In past seasons, we talked about the “3 Ts” in distance running – Talent, Training, and Toughness . As we transition to the 3 Cs, I want to replace toughness with courage.
Steve Prefontaine is one of the most iconic American distance runners in history. At one point he held every American track record from the 2k all the way to the 10k. He never lost a college race in four years of competing in both cross country and track, and was undefeated his junior and senior years of high school. Of all the races he competed in his entire career, he won 120 of 152 races. But beyond his successes, he was really a phenomenon because of the way he raced (and lived). Click here for a great short video about Pre.
Pre was confident (maybe a little arrogant) and he ran with incredible courage. He said he’d do amazing things, and then he got on the track and would do them. People said he was incredibly tough, because of the gutsy way he ran, but I believe more than that he was courageous. It takes real courage to stand in front of the best runners in the country (or the world) and tell them you were going to beat them because you were willing to hurt more than they were. Pre did just that.
I know we cannot all be Pre – he was a very unique and gifted individual. But we can all be courageous. For some, it takes courage to even stand on a start line and anxiously await the gun. For others, it takes courage to trust the coaches and their parents when we tell them they can do something they’ve never done before. For everyone, it takes courage to commit yourself to the work with only a promise of success. Because it seems like it is far easier to slack off at practice, to skip long runs, to give in to the pressure in races and back off the pace, then it is to really give everything you have throughout a season and then come up short of your dreams. Some see trying and not succeeding as failure. The truth is, however, that the only way we ever really fail is if we don’t try, because the effort we put into our running (or any meaningful endeavor) is the true prize.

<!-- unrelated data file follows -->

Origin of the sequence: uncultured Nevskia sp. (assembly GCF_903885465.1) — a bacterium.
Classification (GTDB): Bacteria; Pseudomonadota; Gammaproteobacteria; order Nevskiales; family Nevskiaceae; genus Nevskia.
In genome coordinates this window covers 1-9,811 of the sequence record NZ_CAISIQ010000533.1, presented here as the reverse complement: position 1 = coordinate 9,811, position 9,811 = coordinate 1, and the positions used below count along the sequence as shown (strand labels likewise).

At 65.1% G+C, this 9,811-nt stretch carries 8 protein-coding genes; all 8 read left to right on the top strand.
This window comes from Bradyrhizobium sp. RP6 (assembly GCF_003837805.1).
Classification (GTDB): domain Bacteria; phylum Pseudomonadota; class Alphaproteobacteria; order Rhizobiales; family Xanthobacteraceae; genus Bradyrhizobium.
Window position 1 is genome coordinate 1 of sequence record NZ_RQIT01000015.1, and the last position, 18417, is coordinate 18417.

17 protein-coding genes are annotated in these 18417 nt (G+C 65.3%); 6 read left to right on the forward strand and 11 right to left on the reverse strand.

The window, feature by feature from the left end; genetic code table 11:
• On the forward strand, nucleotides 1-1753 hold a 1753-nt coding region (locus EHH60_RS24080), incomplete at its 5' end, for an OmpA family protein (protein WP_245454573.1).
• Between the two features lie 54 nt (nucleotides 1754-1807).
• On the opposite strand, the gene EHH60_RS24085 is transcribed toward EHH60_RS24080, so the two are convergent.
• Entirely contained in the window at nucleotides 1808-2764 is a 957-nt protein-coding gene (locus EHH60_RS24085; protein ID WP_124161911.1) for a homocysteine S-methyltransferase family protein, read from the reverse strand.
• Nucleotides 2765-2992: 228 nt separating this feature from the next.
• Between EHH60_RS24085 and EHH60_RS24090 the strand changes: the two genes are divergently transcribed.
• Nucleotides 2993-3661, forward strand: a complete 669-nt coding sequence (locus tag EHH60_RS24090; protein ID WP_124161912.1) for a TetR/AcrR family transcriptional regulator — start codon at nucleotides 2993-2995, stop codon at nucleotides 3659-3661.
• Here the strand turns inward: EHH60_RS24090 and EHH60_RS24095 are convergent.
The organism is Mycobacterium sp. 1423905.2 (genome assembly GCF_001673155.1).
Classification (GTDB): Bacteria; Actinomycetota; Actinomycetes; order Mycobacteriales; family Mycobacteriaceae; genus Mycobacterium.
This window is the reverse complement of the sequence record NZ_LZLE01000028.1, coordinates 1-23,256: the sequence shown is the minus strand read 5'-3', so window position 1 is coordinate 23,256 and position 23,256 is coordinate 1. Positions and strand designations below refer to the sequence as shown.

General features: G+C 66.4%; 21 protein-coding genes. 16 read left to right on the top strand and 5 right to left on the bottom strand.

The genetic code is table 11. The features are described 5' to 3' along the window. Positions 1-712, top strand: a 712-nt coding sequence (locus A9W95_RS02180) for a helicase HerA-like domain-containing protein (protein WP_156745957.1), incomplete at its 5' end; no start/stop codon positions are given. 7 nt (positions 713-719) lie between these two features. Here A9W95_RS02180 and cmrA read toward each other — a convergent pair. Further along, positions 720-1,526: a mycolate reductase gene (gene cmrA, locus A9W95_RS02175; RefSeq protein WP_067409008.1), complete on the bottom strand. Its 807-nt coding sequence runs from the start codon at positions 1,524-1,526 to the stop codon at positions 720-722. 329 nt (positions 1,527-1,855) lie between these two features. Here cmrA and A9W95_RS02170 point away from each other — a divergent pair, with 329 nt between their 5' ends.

As Theodore Roosevelt famously said, “It is not the critic who counts; not the man who points out how the strong man stumbles, or where the doer of deeds could have done them better. The credit belongs to the man who is actually in the arena, whose face is marred by dust and sweat and blood; who strives valiantly; who errs, who comes short again and again, because there is no effort without error and shortcoming; but who does actually strive to do the deeds; who knows great enthusiasms, the great devotions; who spends himself in a worthy cause; who at the best knows in the end the triumph of high achievement, and who at the worst, if he fails, at least fails while daring greatly, so that his place shall never be with those cold and timid souls who neither know victory nor defeat.”
Because of the amount of work that goes into it, it takes courage, it takes toughness, to be a true distance runner. You embark on a journey at the beginning of a season without knowing how far you’ll get. If you aim for the stars you may not reach them, but you will get to the moon – and that’s not too bad.
Don't be afraid to Dare Greatly,
Delta Hawks Coaches